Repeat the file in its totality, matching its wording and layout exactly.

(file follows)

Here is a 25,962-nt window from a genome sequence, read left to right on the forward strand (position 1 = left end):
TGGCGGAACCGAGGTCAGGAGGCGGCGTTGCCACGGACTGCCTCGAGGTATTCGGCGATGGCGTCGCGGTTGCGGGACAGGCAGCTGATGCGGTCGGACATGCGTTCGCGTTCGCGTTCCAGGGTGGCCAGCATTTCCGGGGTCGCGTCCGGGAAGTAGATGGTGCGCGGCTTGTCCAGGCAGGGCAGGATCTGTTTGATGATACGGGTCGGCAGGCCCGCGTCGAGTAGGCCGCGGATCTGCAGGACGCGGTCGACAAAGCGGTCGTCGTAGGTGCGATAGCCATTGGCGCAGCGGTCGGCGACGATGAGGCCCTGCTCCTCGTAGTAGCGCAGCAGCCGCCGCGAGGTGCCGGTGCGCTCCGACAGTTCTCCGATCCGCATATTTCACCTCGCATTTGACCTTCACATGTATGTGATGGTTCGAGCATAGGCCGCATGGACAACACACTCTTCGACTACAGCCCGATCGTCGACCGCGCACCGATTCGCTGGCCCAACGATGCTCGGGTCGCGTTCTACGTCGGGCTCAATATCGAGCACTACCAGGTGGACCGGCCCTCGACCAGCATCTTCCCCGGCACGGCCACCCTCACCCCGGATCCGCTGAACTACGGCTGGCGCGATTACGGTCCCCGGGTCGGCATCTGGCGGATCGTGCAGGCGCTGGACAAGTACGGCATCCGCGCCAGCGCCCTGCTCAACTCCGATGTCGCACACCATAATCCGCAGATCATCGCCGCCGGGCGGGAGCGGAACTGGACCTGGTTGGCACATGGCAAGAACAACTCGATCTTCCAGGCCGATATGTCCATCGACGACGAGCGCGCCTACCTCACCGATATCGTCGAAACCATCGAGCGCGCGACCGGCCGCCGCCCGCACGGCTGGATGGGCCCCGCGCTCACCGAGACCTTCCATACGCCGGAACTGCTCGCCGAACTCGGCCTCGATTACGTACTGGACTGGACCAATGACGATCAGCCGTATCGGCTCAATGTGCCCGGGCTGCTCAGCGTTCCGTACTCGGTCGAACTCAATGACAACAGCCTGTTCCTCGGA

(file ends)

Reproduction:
Here is a 25,962-nt window from a genome sequence, read left to right on the forward strand (position 1 = left end):
TGGCGGAACCGAGGTCAGGAGGCGGCGTTGCCACGGACTGCCTCGAGGTATTCGGCGATGGCGTCGCGGTTGCGGGACAGGCAGCTGATGCGGTCGGACATGCGTTCGCGTTCGCGTTCCAGGGTGGCCAGCATTTCCGGGGTCGCGTCCGGGAAGTAGATGGTGCGCGGCTTGTCCAGGCAGGGCAGGATCTGTTTGATGATACGGGTCGGCAGGCCCGCGTCGAGTAGGCCGCGGATCTGCAGGACGCGGTCGACAAAGCGGTCGTCGTAGGTGCGATAGCCATTGGCGCAGCGGTCGGCGACGATGAGGCCCTGCTCCTCGTAGTAGCGCAGCAGCCGCCGCGAGGTGCCGGTGCGCTCCGACAGTTCTCCGATCCGCATATTTCACCTCGCATTTGACCTTCACATGTATGTGATGGTTCGAGCATAGGCCGCATGGACAACACACTCTTCGACTACAGCCCGATCGTCGACCGCGCACCGATTCGCTGGCCCAACGATGCTCGGGTCGCGTTCTACGTCGGGCTCAATATCGAGCACTACCAGGTGGACCGGCCCTCGACCAGCATCTTCCCCGGCACGGCCACCCTCACCCCGGATCCGCTGAACTACGGCTGGCGCGATTACGGTCCCCGGGTCGGCATCTGGCGGATCGTGCAGGCGCTGGACAAGTACGGCATCCGCGCCAGCGCCCTGCTCAACTCCGATGTCGCACACCATAATCCGCAGATCATCGCCGCCGGGCGGGAGCGGAACTGGACCTGGTTGGCACATGGCAAGAACAACTCGATCTTCCAGGCCGATATGTCCATCGACGACGAGCGCGCCTACCTCACCGATATCGTCGAAACCATCGAGCGCGCGACCGGCCGCCGCCCGCACGGCTGGATGGGCCCCGCGCTCACCGAGACCTTCCATACGCCGGAACTGCTCGCCGAACTCGGCCTCGATTACGTACTGGACTGGACCAATGACGATCAGCCGTATCGGCTCAATGTGCCCGGGCTGCTCAGCGTTCCGTACTCGGTCGAACTCAATGACAACAGCCTGTTCCTCGGA